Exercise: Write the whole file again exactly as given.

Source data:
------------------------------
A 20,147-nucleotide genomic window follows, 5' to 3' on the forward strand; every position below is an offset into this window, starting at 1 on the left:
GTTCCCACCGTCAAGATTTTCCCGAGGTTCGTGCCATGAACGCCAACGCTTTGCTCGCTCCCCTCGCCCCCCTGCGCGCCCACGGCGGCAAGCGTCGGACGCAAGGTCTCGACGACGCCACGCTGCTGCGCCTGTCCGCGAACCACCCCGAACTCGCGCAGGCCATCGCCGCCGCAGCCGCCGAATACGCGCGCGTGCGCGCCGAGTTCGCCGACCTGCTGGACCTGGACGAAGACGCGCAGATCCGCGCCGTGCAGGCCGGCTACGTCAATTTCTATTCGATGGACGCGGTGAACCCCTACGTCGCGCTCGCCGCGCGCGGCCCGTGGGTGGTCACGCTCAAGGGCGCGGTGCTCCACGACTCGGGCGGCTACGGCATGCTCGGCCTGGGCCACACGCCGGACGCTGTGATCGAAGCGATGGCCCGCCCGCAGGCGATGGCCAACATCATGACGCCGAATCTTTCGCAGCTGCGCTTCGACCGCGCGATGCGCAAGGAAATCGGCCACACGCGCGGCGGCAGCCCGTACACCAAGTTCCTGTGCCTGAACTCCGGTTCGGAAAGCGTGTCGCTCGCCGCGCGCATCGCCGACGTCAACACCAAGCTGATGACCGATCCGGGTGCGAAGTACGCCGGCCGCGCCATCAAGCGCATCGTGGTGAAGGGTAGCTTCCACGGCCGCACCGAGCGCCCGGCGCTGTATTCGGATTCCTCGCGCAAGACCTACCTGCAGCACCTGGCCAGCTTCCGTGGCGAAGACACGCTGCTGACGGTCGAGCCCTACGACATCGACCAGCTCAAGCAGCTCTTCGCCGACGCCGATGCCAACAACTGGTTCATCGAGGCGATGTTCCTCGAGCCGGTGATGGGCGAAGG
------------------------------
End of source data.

A 20,147-nucleotide genomic window follows, 5' to 3' on the forward strand; every position below is an offset into this window, starting at 1 on the left:
GTTCCCACCGTCAAGATTTTCCCGAGGTTCGTGCCATGAACGCCAACGCTTTGCTCGCTCCCCTCGCCCCCCTGCGCGCCCACGGCGGCAAGCGTCGGACGCAAGGTCTCGACGACGCCACGCTGCTGCGCCTGTCCGCGAACCACCCCGAACTCGCGCAGGCCATCGCCGCCGCAGCCGCCGAATACGCGCGCGTGCGCGCCGAGTTCGCCGACCTGCTGGACCTGGACGAAGACGCGCAGATCCGCGCCGTGCAGGCCGGCTACGTCAATTTCTATTCGATGGACGCGGTGAACCCCTACGTCGCGCTCGCCGCGCGCGGCCCGTGGGTGGTCACGCTCAAGGGCGCGGTGCTCCACGACTCGGGCGGCTACGGCATGCTCGGCCTGGGCCACACGCCGGACGCTGTGATCGAAGCGATGGCCCGCCCGCAGGCGATGGCCAACATCATGACGCCGAATCTTTCGCAGCTGCGCTTCGACCGCGCGATGCGCAAGGAAATCGGCCACACGCGCGGCGGCAGCCCGTACACCAAGTTCCTGTGCCTGAACTCCGGTTCGGAAAGCGTGTCGCTCGCCGCGCGCATCGCCGACGTCAACACCAAGCTGATGACCGATCCGGGTGCGAAGTACGCCGGCCGCGCCATCAAGCGCATCGTGGTGAAGGGTAGCTTCCACGGCCGCACCGAGCGCCCGGCGCTGTATTCGGATTCCTCGCGCAAGACCTACCTGCAGCACCTGGCCAGCTTCCGTGGCGAAGACACGCTGCTGACGGTCGAGCCCTACGACATCGACCAGCTCAAGCAGCTCTTCGCCGACGCCGATGCCAACAACTGGTTCATCGAGGCGATGTTCCTCGAGCCGGTGATGGGCGAAGG